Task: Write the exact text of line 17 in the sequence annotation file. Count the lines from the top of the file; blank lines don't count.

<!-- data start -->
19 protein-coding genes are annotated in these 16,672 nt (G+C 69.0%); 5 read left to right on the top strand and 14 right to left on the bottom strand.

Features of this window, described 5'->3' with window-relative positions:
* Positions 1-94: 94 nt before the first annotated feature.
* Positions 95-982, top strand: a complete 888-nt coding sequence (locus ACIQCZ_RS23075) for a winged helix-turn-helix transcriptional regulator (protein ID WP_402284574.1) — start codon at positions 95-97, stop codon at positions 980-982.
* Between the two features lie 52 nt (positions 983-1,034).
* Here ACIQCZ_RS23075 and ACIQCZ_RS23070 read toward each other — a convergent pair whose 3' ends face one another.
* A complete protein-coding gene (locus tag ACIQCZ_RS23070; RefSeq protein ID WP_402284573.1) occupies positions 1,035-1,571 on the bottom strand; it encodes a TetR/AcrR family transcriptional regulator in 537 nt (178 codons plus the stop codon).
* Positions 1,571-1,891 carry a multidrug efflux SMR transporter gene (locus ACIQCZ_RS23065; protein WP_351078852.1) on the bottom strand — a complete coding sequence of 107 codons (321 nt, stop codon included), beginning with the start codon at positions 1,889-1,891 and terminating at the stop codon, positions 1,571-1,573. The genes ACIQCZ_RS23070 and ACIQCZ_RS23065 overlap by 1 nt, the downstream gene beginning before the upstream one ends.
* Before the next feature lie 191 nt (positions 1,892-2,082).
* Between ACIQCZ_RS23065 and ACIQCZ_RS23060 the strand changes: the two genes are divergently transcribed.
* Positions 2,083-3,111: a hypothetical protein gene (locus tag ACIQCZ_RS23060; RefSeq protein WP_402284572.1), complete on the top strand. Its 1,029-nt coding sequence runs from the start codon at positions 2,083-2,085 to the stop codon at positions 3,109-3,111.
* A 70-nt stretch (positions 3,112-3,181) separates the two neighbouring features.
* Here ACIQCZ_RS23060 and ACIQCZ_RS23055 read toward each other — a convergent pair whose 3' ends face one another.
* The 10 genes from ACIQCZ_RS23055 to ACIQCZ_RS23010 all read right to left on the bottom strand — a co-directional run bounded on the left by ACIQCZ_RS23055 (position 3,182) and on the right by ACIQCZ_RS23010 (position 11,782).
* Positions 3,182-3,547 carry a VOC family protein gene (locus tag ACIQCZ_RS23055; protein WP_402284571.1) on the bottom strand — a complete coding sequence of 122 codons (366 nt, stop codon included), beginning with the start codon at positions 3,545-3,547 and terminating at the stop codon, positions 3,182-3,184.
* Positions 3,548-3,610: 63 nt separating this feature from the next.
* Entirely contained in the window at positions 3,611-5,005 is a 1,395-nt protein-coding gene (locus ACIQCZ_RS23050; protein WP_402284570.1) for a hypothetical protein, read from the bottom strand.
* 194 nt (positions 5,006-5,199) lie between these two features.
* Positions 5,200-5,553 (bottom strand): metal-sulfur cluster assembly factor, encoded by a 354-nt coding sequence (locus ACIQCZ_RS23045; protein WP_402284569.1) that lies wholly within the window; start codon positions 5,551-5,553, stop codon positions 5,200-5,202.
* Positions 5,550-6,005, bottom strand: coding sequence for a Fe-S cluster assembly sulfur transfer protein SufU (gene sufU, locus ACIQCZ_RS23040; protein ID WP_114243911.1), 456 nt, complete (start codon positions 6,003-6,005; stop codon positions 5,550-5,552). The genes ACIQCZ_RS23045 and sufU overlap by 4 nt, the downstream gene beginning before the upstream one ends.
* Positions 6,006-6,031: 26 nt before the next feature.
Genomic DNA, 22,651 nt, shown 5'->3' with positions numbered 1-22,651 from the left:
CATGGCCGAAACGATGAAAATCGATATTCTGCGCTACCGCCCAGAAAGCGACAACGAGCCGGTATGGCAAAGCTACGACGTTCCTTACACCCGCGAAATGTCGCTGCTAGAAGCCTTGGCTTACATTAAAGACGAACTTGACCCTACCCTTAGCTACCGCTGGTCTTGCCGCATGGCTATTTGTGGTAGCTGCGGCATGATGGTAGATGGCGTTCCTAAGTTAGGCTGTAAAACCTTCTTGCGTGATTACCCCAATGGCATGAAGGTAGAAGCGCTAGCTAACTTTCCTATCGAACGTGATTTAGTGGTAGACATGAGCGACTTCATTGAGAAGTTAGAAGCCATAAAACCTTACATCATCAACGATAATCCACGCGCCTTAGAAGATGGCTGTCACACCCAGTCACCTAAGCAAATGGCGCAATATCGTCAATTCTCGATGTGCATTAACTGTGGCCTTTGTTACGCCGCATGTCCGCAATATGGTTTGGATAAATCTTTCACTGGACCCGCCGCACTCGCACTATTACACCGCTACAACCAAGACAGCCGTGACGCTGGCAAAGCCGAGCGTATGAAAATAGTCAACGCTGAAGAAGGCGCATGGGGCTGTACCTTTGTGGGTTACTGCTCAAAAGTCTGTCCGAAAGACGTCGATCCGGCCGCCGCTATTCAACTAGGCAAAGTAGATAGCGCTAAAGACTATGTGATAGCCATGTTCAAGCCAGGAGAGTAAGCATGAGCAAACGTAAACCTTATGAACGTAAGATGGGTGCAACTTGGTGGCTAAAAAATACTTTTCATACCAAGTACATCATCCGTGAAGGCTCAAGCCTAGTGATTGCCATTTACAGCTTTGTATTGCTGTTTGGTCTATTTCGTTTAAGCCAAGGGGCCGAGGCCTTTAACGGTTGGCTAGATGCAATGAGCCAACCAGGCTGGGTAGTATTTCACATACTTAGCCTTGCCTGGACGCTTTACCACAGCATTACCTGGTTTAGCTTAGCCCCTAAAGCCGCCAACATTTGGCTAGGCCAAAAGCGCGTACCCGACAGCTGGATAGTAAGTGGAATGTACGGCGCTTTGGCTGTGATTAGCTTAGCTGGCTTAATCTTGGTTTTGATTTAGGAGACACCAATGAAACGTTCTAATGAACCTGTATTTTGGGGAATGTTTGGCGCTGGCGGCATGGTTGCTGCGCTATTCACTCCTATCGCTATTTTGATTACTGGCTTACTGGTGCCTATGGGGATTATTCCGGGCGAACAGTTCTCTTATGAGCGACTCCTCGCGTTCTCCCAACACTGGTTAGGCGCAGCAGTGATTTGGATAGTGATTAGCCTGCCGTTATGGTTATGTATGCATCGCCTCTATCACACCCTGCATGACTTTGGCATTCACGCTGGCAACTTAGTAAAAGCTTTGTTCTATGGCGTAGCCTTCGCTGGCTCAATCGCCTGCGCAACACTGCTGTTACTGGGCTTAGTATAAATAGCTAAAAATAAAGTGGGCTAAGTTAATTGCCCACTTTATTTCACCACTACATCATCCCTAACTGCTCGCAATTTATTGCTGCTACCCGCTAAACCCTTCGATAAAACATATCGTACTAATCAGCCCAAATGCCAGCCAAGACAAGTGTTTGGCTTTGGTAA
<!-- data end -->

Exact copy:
* Entirely contained in the window at positions 3,611-5,005 is a 1,395-nt protein-coding gene (locus ACIQCZ_RS23050; protein WP_402284570.1) for a hypothetical protein, read from the bottom strand.